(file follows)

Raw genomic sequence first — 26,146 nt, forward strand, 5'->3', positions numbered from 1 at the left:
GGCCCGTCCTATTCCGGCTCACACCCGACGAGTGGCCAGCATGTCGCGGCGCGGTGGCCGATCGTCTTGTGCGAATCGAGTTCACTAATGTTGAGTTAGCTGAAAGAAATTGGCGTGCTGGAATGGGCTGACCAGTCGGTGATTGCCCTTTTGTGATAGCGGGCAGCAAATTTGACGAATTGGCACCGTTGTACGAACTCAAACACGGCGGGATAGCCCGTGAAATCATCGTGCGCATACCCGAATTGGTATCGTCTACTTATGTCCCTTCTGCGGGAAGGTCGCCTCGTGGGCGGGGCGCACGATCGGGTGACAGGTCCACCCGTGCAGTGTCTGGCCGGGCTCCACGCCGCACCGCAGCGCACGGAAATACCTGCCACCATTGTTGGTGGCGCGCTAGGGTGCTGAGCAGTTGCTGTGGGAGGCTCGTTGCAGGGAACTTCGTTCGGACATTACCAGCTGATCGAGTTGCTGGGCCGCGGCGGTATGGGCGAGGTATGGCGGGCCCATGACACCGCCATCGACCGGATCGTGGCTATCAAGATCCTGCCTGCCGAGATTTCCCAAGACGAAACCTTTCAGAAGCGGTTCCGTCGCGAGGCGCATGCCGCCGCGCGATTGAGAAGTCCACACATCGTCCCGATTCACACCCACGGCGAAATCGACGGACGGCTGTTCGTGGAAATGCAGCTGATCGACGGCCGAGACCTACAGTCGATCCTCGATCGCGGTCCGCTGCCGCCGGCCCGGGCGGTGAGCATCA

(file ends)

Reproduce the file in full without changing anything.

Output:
Raw genomic sequence first — 26,146 nt, forward strand, 5'->3', positions numbered from 1 at the left:
GGCCCGTCCTATTCCGGCTCACACCCGACGAGTGGCCAGCATGTCGCGGCGCGGTGGCCGATCGTCTTGTGCGAATCGAGTTCACTAATGTTGAGTTAGCTGAAAGAAATTGGCGTGCTGGAATGGGCTGACCAGTCGGTGATTGCCCTTTTGTGATAGCGGGCAGCAAATTTGACGAATTGGCACCGTTGTACGAACTCAAACACGGCGGGATAGCCCGTGAAATCATCGTGCGCATACCCGAATTGGTATCGTCTACTTATGTCCCTTCTGCGGGAAGGTCGCCTCGTGGGCGGGGCGCACGATCGGGTGACAGGTCCACCCGTGCAGTGTCTGGCCGGGCTCCACGCCGCACCGCAGCGCACGGAAATACCTGCCACCATTGTTGGTGGCGCGCTAGGGTGCTGAGCAGTTGCTGTGGGAGGCTCGTTGCAGGGAACTTCGTTCGGACATTACCAGCTGATCGAGTTGCTGGGCCGCGGCGGTATGGGCGAGGTATGGCGGGCCCATGACACCGCCATCGACCGGATCGTGGCTATCAAGATCCTGCCTGCCGAGATTTCCCAAGACGAAACCTTTCAGAAGCGGTTCCGTCGCGAGGCGCATGCCGCCGCGCGATTGAGAAGTCCACACATCGTCCCGATTCACACCCACGGCGAAATCGACGGACGGCTGTTCGTGGAAATGCAGCTGATCGACGGCCGAGACCTACAGTCGATCCTCGATCGCGGTCCGCTGCCGCCGGCCCGGGCGGTGAGCATCA